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The modern business environment is characterized by high competition, integration of markets, and changing economic trends. As a result, businesses have embarked on joining international markets to improve their sales and profits.
Companies that have adopted global strategies are increasingly finding it difficult to manage organizational behavior due to the social, cultural, and economic differences in the markets that they serve.
This paper sheds light on the importance of understanding the international dimensions of organizational behavior in the process of making global decisions. It will also discuss how managers can be more effective by understanding the international dimensions of organizational behavior.
International Dimensions of Organizational Behavior
The main international dimensions or aspects of organizational behavior include people, structure, technology, and environment. A clear understanding of these aspects of organizational behavior can help a global manager to make ethical decisions in the following ways.
First, understanding people enables managers to make ethical human resource and stakeholder management decisions. People refer to the individuals or groups of individuals who establish an organization and work to achieve its objectives. Thus, it includes stakeholders such as employees and owners of an organization.
Multinational companies hire employees from different cultural backgrounds. Culture determines the way employees communicate, solve problems, work, and interact with their colleagues.
This means that employees will always interpret the decisions made by their managers according to their cultural values, beliefs, and traditions. A decision that affects employees or any other stakeholder of the organization is considered to be ethical if it respects the culture of the affected parties.
Thus, a decision that is considered to be ethical in the US might be perceived to be unethical in Japan. For instance, staff promotions in the US are mainly based on performance. By contrast, seniority is a key determinant of staff promotion decisions in Japan.
Thus, directing an old Japanese employee to report to his younger colleague is likely to be considered as an unethical decision. By contrast, this decision will be considered to be ethical in the US.
In a nutshell, managers must understand and appreciate the norms, beliefs, attitudes, and traditions of the employees and stakeholders that they deal with in each market or country in order to make ethical decisions.
Second, global managers need to understand the organizational structures that are used in various overseas markets in order to make ethical management decisions. Structure provides a formal framework that delineates the relationships among members of the organization.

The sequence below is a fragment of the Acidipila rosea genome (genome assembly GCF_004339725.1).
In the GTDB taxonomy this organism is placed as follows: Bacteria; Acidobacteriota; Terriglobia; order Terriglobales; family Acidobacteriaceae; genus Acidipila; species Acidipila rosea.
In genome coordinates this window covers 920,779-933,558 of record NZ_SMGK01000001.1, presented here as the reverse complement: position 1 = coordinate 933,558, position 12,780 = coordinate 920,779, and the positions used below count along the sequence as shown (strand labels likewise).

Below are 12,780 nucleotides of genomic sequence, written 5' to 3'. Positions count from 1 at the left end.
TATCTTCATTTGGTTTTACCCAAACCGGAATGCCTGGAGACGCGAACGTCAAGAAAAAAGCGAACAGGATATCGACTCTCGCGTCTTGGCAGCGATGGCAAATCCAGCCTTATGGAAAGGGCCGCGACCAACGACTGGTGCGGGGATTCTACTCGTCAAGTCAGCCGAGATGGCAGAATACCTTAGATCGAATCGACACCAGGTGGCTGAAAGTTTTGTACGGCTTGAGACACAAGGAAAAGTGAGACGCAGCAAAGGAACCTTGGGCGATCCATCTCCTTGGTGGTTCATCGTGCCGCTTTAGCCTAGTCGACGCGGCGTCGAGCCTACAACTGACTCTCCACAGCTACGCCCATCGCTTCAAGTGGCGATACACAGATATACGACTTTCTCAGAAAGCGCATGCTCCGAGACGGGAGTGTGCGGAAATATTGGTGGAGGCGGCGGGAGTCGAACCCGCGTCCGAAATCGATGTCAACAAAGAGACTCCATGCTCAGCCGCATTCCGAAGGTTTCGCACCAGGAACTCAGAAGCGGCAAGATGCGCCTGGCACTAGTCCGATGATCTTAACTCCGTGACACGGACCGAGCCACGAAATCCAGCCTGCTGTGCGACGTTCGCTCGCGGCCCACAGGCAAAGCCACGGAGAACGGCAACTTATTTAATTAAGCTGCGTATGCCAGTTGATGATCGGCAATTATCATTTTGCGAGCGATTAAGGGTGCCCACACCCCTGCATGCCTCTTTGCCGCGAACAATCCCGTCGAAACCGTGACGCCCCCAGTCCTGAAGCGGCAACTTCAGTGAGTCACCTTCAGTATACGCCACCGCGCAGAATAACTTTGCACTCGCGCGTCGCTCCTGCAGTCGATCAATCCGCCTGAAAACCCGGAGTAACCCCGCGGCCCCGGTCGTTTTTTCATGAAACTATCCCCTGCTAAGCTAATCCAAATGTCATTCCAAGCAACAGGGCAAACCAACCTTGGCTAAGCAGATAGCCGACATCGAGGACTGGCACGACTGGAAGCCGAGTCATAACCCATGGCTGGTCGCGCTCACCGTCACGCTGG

It also determines the flow of work and communication among employees. Organizational structures vary from region to region. Most western companies such as IBM and Barclays Bank have dynamic organizational structures that facilitate seamless interactions among employees.
Thus, most western companies have few management levels and encourage direct communication between managers and employees. By contrast, Chinese companies use a hierarchical organizational structure in which the company is directed by the top management.
The managers, on the other hand, lead the employees. A clear understanding of the influence of organizational structure on the relationships among employees enables manages to make ethical decisions concerning accountability, communication, and staff involvement.
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In western countries where companies use flat organizational structures, managers are considered to be ethical if they consult employees before making important decisions. Managers must recognize that employees have a right to express their views and to hold different opinions.
In countries where companies use hierarchical structures, ethical management decisions ensure that each functional unit is accountable for its performance to promote fairness and high performance.
Third, managers who have a clear understanding of the level of application of technology in various parts of the world are likely to make ethical decisions concerning their operations.
Technology is an important element of organizational behavior since it determines the level of cost-efficiency, product quality, and production capacity. Technology has positive and negative implications for the environment and employees.
Thus, people have different perceptions and attitudes towards technology in various parts of the world. For instance, in African countries where unemployment rate is very high, workers and trade unions resist technologies that replace human labor.
However, companies must still adopt technologies that promote automation in order to reduce costs and to increase their productivity.
Thus, a manager who understands the impact of technology on the society will be able to make decisions that promote the use of production techniques that minimize harm to various stakeholders and maximize benefits to the company.
This perspective is based on the fact that an ethical decision must promote responsibility and fairness. Understanding the effects of technology enables managers to make ethical decisions that encourage the spirit of altruism.
Finally, global managers must understand the business environment in which they operate in order to make ethical decisions. The external environment of an organization consists of six major factors. These include political, economic, social, technological, environmental, and legal factors.